It’s the middle of May! Let’s go out tonight and look at the stars! At this time of year in the UK and Ireland, our nights are getting later and shorter, partly due to our planet’s axial tilt and partly due to daylight savings time, with the Sun setting soon after 11.00pm and rising at approximately 4.00am. Let’s wrap up and go at midnight on 16 May, as it will only get truly dark at that time.


The Odd Couple: giant Saturn and little dusty Mars together. (image credit: Colin Johnston/Armagh Planetarium/Stellarium)

The Odd Couple: giant Saturn and little dusty Mars together. (image credit: Colin Johnston/Armagh Planetarium/Stellarium)


There are two planets low in the south. One is the unmistakable red orange orb of Mars, a planet that has recently been invaded and occupied by robots. The other is pale yellow Saturn. The famous rings are well-positioned so do try to see them with any kind of binoculars or telescope.

Libra is also low in the south, just west of Virgo. The constellation Libra has been thought to represent a set of scales from as long ago as ancient Babylonian times. Some say this was because during the autumnal equinox back then when the days and nights were the same length (or “balanced” like scales) the Sun was in Libra. The ancient Greeks saw Libra as an extension of the constellation Scorpius (the Scorpion), representing the venomous arachnid’s claws. This is reflected by the names of the stars in Libra, their current names are Arabic translations of their Greek names. Libra is marked by the three brightest stars in the constellation, one of which has been said since ancient times to be a rare example of a green-coloured star. It is called Zubenelchemali (Beta Librae) which means “Northern Claw”. Here is your chance to prove your superiority over all those ancient civilisations! Look at Beta Librae, what colour does it look to you? Chances are it won’t be green!

Another star in Libra is called Zubenelgenubi (Alpha Librae) which means “Southern Claw” and is a multi-star system about 75 light years away. A pair of binoculars will show Alpha Librae as a pair of stars but there are at least two more in this star system. The third bright star is called Zubenelakrab (Gamma Librae) which means “Shears of the Scorpion.” The best-known star in Libra though cannot be seen without a major telescope. This is Gliese 581 a red dwarf about 20 light years away. It has a family of at least six planets some of which have potentially habitable surface temperatures.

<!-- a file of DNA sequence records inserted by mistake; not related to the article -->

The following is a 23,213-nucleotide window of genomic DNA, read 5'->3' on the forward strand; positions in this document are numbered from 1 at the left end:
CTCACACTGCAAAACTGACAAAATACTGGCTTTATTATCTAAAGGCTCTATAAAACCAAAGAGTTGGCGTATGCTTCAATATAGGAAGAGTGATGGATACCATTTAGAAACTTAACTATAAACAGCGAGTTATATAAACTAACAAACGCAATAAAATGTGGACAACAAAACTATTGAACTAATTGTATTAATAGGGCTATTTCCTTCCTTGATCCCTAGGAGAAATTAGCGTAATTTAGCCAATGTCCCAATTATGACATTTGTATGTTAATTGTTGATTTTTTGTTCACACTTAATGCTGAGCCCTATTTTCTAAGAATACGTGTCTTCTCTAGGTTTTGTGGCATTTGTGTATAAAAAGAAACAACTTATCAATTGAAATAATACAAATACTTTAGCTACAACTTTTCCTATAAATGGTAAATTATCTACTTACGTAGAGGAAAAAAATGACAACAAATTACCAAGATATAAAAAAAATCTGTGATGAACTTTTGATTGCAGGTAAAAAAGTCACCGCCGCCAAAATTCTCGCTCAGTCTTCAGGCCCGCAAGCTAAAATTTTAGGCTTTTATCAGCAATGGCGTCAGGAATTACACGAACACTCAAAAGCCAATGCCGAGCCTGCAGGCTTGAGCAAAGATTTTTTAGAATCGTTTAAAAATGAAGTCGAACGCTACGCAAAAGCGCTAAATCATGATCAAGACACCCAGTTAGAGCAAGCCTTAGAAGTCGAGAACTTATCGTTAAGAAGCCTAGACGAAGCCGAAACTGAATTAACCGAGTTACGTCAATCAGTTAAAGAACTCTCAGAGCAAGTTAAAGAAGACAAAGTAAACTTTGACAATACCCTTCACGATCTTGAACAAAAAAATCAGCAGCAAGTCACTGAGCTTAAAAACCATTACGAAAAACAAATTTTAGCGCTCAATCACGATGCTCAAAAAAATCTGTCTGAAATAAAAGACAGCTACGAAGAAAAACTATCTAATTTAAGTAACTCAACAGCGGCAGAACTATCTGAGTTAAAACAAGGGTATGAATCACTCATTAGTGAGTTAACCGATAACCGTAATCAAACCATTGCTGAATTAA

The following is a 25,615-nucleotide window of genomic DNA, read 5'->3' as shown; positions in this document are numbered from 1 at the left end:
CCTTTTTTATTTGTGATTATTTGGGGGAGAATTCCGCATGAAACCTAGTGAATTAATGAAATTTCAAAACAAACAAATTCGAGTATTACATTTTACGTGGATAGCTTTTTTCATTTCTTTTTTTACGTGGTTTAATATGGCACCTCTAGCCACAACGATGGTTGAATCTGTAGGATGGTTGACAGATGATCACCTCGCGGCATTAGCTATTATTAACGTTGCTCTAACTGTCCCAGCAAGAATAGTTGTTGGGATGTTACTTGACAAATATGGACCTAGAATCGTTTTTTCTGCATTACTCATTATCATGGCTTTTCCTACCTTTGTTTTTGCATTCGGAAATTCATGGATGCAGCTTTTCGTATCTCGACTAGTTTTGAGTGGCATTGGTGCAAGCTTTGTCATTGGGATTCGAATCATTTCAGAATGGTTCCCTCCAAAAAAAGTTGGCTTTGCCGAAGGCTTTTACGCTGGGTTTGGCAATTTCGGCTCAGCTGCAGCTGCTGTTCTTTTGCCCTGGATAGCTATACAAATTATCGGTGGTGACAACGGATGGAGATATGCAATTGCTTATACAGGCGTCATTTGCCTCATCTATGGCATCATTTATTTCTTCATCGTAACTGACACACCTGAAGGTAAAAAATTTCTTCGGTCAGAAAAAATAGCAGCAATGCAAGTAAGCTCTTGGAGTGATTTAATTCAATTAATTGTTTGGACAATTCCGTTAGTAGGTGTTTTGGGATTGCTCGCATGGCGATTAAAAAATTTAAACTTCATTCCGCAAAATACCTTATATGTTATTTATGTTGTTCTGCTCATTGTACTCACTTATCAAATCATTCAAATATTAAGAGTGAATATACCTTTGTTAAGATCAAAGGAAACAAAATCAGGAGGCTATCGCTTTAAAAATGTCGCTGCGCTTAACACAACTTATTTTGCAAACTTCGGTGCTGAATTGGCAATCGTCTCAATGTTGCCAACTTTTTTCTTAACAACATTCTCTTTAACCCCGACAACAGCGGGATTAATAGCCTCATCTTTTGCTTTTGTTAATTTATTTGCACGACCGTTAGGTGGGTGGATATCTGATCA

image of Juno probe

Joy! Juno journeys to Jupiter (Image credit: NASA/JPL)


Looking westerly we can see giant Jupiter between Virgo and Leo. It’s unmissable. On 4 July 2016, NASA’s Juno mission arrives there in the form of a huge “Y”-shaped robotic spacecraft. Each arm of the Y is a 8.9m long solar array to power the probe from the faint rays of the distant Sun. The spacecraft will go into a polar orbit around the planet to study Jupiter’s composition, atmosphere, gravity field, magnetic field and magnetosphere in its polar regions.

Looking to our own planet’s northern polar region, as usual, the circumpolar constellations are still visible in the north (if they aren’t then tonight there is a really bad glitch in the Matrix), with Ursa Major, the Great Bear, directly overhead facing west, Draco the Dragon directly overhead facing north, and Ursa Minor the Little Bear just tucked in below Draco. Cepheus the King and the very faint Camelopardalis the Giraffe are midway up the sky in a northern direction and Cassiopeia the Queen, is low in the north. These constellations are always visible and appear to rotate around the star Polaris which marks the tail of the Little Bear.


Look north about mid night. (Image credit: Colin Johnston/Armagh Planetarium/Stellarium)

Look north about midnight. (Image credit: Colin Johnston/Armagh Planetarium/Stellarium)


Almost directly north is the familiar constellation Cassiopeia, then there is a little constellation just to the right of this celestial “W” which is sometimes called Little Cassiopeia because it looks like a smaller “w”. This is Lacerta, the Lizard, a simple constellation with no outstanding features. Does that sound unfair? Its stars aren’t particularly bright, all of 4th magnitude. There are no pretty Messier objects or fancy galaxies. Maybe it is up there to commemorate a thrilling story from mythology about a giant rampaging reptile? Alas no, there is not an interesting story behind Lacerta.  What a slacker! There is an open star cluster (or possibly not) called NGC 7243, just right of the central peak of the “w”, and Lacerta is home to the “weird, warm and fuzzy” exoplanet HAT-P-1b (which cannot be directly observed) but these are about the only things of note. One night in 1687 Polish astronomer Johannes Hevelius (1611 –87) made up the constellation, just like that. Hevelius initially wanted to call it “Stellio” (the stellion). The what? Don’t worry. I had to look it up too, although a stellion may sound like what a posh English person would call a boy horse, a stellion is actually a member of a genus of common and spotty lizards. The spots remind some people of stars, so the little beasts are sometimes called “star lizards”.

The Summer Triangle has also just risen in the east. It will slowly make its way south over the next few months. The Summer Triangle is a pattern made up of three stars from three different constellations. These are brilliant blue-white Vega (Alpha Lyrae) in the constellation of Lyra the Harp, midway up the eastern sky; distant Deneb (Alpha Cygni) in the constellation Cygnus the Swan, half way up the ENE sky; and near neighbour Altair (Alpha Aquilae) in the constellation of Aquila the Eagle which is low in the eastern sky.

So that’s the May night sky. Make the most of it, because the nights are getting shorter and shorter!


(Article by Colin Johnston, Science Education Director)


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